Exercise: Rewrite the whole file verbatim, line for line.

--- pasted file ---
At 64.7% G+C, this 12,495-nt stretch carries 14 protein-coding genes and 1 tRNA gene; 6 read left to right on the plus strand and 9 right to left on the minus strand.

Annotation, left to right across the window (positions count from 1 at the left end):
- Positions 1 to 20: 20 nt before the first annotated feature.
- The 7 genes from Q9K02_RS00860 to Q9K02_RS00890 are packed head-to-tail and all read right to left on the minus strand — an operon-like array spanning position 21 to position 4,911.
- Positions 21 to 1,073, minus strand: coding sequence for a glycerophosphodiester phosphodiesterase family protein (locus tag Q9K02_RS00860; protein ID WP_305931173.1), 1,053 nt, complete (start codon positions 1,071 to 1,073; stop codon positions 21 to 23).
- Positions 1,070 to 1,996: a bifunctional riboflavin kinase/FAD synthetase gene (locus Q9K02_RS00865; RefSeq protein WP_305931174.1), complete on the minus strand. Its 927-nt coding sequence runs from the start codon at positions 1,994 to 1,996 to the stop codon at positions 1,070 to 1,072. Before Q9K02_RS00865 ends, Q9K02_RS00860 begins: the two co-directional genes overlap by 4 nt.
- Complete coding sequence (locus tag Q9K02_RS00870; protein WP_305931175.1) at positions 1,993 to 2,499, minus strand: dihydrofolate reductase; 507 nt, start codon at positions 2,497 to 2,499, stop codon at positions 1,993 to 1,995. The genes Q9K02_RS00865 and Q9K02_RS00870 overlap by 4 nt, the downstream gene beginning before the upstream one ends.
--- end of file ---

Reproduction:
At 64.7% G+C, this 12,495-nt stretch carries 14 protein-coding genes and 1 tRNA gene; 6 read left to right on the plus strand and 9 right to left on the minus strand.

Annotation, left to right across the window (positions count from 1 at the left end):
- Positions 1 to 20: 20 nt before the first annotated feature.
- The 7 genes from Q9K02_RS00860 to Q9K02_RS00890 are packed head-to-tail and all read right to left on the minus strand — an operon-like array spanning position 21 to position 4,911.
- Positions 21 to 1,073, minus strand: coding sequence for a glycerophosphodiester phosphodiesterase family protein (locus tag Q9K02_RS00860; protein ID WP_305931173.1), 1,053 nt, complete (start codon positions 1,071 to 1,073; stop codon positions 21 to 23).
- Positions 1,070 to 1,996: a bifunctional riboflavin kinase/FAD synthetase gene (locus Q9K02_RS00865; RefSeq protein WP_305931174.1), complete on the minus strand. Its 927-nt coding sequence runs from the start codon at positions 1,994 to 1,996 to the stop codon at positions 1,070 to 1,072. Before Q9K02_RS00865 ends, Q9K02_RS00860 begins: the two co-directional genes overlap by 4 nt.
- Complete coding sequence (locus tag Q9K02_RS00870; protein WP_305931175.1) at positions 1,993 to 2,499, minus strand: dihydrofolate reductase; 507 nt, start codon at positions 2,497 to 2,499, stop codon at positions 1,993 to 1,995. The genes Q9K02_RS00865 and Q9K02_RS00870 overlap by 4 nt, the downstream gene beginning before the upstream one ends.